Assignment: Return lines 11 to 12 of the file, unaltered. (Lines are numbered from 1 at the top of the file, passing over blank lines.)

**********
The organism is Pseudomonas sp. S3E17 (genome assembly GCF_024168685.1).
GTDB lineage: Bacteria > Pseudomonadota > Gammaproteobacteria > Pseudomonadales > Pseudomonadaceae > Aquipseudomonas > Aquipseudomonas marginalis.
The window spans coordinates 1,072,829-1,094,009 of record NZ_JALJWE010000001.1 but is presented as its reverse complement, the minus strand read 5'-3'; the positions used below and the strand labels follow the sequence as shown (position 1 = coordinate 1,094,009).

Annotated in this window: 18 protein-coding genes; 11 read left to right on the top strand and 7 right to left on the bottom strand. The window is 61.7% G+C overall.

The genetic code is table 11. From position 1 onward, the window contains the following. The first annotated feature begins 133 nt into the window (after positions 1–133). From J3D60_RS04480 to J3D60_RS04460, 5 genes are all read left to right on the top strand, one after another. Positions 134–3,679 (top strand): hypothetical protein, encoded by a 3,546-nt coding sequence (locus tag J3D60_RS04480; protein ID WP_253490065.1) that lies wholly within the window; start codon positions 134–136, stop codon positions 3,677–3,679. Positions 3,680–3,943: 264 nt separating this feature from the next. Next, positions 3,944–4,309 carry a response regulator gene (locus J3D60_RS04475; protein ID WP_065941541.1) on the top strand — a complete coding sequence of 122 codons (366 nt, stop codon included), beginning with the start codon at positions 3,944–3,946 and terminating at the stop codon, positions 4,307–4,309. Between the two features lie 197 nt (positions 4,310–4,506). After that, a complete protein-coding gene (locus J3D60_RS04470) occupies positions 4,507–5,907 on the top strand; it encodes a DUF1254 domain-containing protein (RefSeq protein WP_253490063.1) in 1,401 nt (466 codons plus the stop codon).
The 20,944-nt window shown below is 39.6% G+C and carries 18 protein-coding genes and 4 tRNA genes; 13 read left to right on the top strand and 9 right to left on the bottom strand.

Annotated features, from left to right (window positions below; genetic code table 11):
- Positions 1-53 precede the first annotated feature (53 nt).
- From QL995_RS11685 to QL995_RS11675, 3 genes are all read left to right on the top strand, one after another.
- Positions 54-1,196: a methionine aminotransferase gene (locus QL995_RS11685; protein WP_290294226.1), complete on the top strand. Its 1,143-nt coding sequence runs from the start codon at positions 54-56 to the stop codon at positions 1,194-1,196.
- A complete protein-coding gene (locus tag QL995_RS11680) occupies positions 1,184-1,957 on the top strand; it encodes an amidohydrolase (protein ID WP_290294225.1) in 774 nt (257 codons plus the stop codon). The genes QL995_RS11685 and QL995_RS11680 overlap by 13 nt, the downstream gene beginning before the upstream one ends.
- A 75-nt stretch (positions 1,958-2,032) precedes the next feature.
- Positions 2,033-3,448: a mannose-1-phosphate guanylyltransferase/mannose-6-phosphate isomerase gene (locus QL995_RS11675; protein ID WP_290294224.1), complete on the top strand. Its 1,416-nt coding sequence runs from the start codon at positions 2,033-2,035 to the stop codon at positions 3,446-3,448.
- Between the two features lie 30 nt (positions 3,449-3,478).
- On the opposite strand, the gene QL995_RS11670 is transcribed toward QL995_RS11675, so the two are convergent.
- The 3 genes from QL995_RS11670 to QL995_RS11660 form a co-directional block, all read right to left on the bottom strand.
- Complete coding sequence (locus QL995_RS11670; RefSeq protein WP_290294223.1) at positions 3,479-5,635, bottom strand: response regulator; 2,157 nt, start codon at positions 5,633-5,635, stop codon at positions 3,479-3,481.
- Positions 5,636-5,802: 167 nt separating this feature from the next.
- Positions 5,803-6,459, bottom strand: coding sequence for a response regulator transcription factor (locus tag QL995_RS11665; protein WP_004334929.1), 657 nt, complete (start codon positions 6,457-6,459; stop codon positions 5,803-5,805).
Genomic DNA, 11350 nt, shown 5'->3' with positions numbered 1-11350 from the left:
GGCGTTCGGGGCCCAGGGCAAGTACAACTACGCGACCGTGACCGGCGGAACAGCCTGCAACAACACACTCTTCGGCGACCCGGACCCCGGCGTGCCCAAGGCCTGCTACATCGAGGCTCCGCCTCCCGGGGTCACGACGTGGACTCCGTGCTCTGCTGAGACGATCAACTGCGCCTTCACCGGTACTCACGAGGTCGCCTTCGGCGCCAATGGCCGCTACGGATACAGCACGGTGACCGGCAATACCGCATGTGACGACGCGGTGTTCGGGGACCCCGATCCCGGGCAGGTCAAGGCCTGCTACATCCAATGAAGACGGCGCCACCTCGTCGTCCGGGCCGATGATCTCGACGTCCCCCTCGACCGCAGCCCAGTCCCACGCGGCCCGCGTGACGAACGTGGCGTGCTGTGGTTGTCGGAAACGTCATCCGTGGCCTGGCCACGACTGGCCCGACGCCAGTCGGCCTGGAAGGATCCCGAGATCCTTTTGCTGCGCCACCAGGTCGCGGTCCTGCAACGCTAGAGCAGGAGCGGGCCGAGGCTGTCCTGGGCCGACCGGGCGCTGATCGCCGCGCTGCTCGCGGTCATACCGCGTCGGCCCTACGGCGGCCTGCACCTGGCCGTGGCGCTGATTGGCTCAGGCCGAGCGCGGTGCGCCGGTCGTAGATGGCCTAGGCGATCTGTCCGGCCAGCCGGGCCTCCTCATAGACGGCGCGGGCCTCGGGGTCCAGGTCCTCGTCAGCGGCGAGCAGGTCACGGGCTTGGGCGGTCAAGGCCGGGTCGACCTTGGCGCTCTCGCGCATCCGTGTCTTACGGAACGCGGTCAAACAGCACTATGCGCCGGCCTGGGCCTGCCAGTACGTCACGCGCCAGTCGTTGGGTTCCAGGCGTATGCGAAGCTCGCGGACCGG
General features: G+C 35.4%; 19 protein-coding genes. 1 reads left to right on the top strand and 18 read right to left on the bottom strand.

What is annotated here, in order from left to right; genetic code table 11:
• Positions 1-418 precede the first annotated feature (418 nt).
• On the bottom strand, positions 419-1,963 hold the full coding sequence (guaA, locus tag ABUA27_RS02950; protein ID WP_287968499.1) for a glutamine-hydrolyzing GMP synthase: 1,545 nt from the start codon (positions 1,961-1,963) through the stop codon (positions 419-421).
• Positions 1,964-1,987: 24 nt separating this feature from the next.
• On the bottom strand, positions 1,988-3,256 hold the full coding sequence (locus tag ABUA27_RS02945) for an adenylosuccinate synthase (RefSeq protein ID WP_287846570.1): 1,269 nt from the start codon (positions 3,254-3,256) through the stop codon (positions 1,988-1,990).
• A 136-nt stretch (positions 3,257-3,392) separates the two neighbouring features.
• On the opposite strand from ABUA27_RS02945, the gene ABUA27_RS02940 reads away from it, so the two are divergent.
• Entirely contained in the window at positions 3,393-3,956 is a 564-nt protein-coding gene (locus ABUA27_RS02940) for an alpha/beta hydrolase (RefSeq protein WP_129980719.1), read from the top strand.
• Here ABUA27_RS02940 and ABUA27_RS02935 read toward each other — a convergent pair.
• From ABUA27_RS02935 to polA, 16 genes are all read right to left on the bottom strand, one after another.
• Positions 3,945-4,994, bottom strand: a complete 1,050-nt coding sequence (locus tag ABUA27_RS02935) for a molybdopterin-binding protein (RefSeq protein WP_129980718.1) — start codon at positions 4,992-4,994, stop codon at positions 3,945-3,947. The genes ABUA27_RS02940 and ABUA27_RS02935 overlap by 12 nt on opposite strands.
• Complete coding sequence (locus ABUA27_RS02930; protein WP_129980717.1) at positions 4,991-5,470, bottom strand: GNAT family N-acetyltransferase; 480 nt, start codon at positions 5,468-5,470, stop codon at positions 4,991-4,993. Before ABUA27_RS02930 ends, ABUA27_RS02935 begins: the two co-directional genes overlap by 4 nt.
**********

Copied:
- A complete protein-coding gene (locus tag QL995_RS11680) occupies positions 1,184-1,957 on the top strand; it encodes an amidohydrolase (protein ID WP_290294225.1) in 774 nt (257 codons plus the stop codon). The genes QL995_RS11685 and QL995_RS11680 overlap by 13 nt, the downstream gene beginning before the upstream one ends.
- A 75-nt stretch (positions 1,958-2,032) precedes the next feature.